Unification of GENERIC_ENTITY_REL and _tragedia_n_rel failed at < SYNSEM : LOCAL : CONT : RELS : LIST : FIRST : PRED >

It might be that your new vpart_ilr is fine, but that applying it peturbs the order in which the parser applies other rules, leading to a rule with the RELS unification failure problem being applied first and creating an inconsistent “0th tree”.

If you want to avoid problems caused by RELS unification failures for the moment, you could remove RELS from *packing-restrictor*, or alternatively just turn packing off.

Okay, I continue looking into this. I checked with ACE now, and ACE can parse the sentence that breaks the LKB.

With the LKB-FOS, I can get rid of the error by deleting RELS from the packing-restrictor configuration in globals.lsp, however the grammar then doesn’t seem to ever finish parsing the sentence. Maybe something circular going on?

I’d still like to understand how to write the rule correctly… And why is it that the very similar vppart rule doesn’t cause such issues…

I note that ACE is telling me (I haven’t noticed this before, but I don’t know how this would be related to the new vppart-ilr):

WARNING: grammar rule `hd_xcmp-v_c' is loopy
WARNING: edge #1733 [hd_xcmp-v_c] == edge #1462 [hd_xcmp-v_c]
WARNING: grammar rule `hd_xcmp-v_c' is loopy
WARNING: edge #1827 [hd_xcmp-v_c] == edge #1526 [hd_xcmp-v_c]
WARNING: grammar rule `hd_xcmp-v_c' is loopy

…and so on (many messages of this kind).

Here’s the rule in question:

basic-extracted-comp-phrase := basic-extracted-arg-phrase & head-compositional & 
  [ SYNSEM canonical-synsem &
	   [ LOCAL [ CAT [ VAL [ SUBJ #subj,
                                 SPR #spr,
                                 COMPS #comps,
                                 CLTS #clts ],
                           MC #mc ],
                     CONT #cont ] ],
                                        SPR #spr,
                                        COMPS < gap 
                                                . #comps >,
                                        CLTS #clts ],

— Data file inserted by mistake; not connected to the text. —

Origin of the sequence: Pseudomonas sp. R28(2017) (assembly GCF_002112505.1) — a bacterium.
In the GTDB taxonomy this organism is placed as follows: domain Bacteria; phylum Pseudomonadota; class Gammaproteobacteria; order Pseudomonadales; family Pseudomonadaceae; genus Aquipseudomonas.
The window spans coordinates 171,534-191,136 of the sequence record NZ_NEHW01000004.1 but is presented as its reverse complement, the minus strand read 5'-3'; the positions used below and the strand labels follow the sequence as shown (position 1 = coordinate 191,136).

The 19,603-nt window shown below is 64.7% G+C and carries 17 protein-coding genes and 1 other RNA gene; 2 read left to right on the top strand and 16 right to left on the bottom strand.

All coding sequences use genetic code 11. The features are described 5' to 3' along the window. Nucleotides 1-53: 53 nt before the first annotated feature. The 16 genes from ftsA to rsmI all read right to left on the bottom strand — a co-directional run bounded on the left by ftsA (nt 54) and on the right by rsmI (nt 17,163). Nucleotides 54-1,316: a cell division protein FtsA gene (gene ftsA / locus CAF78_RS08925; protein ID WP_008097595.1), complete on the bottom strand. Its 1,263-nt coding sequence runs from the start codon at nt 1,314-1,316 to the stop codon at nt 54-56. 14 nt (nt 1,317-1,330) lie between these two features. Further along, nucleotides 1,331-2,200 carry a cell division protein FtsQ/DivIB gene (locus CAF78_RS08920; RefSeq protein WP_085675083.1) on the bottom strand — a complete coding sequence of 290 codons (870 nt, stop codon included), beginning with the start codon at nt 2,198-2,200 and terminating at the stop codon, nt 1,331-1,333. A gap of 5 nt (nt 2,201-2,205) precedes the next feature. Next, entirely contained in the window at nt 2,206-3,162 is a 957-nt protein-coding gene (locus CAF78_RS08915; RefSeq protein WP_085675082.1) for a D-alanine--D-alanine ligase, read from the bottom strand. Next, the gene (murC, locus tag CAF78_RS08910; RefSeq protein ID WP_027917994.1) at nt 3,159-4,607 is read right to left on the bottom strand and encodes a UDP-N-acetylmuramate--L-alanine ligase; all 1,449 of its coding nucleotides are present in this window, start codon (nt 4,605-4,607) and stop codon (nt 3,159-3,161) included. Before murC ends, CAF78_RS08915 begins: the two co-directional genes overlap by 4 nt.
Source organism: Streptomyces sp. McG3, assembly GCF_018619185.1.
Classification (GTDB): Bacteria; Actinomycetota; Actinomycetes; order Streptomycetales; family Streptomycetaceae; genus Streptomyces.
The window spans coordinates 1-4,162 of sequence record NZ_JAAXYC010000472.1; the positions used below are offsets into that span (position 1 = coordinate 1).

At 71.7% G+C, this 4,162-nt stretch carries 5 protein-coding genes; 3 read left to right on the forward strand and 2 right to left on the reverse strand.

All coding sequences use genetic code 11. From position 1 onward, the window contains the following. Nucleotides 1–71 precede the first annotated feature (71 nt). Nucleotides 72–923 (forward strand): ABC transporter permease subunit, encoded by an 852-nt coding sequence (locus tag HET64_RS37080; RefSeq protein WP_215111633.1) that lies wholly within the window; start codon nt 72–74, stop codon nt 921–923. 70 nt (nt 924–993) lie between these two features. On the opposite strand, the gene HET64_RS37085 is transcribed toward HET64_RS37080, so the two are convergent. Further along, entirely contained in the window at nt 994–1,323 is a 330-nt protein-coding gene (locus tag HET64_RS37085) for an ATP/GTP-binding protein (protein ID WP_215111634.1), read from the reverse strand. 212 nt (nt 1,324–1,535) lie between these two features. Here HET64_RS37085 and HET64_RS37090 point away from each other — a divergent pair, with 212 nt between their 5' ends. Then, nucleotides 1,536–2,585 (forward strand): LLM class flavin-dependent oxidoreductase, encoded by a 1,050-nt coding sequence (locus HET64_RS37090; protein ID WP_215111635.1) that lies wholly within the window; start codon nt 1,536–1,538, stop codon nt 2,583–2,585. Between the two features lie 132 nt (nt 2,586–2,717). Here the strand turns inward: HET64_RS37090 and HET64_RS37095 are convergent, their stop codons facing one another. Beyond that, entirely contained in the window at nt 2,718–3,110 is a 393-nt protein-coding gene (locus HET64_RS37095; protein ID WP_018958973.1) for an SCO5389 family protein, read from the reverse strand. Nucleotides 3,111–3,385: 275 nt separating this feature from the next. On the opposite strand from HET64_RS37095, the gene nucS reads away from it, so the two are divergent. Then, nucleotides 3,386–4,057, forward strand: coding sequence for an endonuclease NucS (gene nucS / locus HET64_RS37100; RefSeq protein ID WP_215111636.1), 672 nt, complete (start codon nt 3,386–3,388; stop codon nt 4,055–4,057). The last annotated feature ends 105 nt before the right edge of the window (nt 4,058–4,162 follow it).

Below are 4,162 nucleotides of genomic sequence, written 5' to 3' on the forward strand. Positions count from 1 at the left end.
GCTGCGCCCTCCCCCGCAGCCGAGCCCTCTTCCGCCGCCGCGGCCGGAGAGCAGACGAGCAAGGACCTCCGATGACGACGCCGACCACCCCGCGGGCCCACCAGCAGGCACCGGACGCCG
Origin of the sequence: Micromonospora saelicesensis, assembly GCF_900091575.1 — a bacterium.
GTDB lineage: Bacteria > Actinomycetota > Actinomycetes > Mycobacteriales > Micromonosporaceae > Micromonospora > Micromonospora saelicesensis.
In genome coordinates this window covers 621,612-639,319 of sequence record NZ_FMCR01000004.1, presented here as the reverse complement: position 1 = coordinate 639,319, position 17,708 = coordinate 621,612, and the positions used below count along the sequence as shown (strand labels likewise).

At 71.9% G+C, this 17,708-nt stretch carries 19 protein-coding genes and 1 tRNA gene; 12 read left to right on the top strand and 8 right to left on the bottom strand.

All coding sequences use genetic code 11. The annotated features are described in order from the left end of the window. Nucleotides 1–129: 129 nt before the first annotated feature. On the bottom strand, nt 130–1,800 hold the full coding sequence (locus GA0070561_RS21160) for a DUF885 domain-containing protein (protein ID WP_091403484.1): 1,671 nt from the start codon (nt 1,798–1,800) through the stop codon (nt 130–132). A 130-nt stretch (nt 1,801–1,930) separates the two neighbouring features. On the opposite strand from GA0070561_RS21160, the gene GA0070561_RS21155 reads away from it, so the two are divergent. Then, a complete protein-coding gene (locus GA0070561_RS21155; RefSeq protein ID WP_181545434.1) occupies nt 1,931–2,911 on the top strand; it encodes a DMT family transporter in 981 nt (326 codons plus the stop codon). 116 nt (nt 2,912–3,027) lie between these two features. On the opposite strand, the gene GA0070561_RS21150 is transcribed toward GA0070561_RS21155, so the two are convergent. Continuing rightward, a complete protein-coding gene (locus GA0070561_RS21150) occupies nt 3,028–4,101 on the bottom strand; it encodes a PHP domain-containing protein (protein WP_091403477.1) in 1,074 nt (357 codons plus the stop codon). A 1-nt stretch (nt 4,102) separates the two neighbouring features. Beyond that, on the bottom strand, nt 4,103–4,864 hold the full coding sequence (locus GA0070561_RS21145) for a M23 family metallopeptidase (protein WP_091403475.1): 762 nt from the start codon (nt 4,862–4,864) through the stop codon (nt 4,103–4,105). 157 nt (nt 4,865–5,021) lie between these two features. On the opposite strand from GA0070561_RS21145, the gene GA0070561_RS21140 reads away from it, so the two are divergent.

MC #mc ],
                            CONT #cont ],
    C-CONT [ RELS <! !>,
	     HCONS <! !> ] ].

extcomp-v_phrase := basic-extracted-comp-phrase &
  [ HEAD-DTR.SYNSEM.LOCAL.CAT.HEAD verb & [ KEYS.KEY v_event_rel ] ].

I haven’t noticed problems with it before… Furthermore, if I don’t use the new vpart-ilr rule and use the similar vppart-ilr instead, I don’t see these messages from ACE regarding the extracted complement rule.

…and if I disable the extracted complement rule, I start getting such messages regarding the optional complement rule (which also normally doesn’t cause issues).

This happens if you create something with an underspecified COMPS list — both of those rules can then cycle (become “loopy”) because they’re just taking the first thing off that list and there’s an unlimited number of first things.

I see! Indeed, constraining the COMPS fixed that. Thanks, Emily!

@olzama If you were to run ACE with generalisation packing turned off, but with RELS in the packing restrictor then you might run into something like LKB-FOS’s "0th tree from a root” failure, since then ACE would then be using the same packing strategy as LKB-FOS. Could you try that? The option is --disable-generalization

With COMPS constrained (and with RELS still deleted from the packing restrictor) it could well be that LKB-FOS successfully parses your test sentence. The LKB doesn’t check for rule loopiness during parsing.

1 Like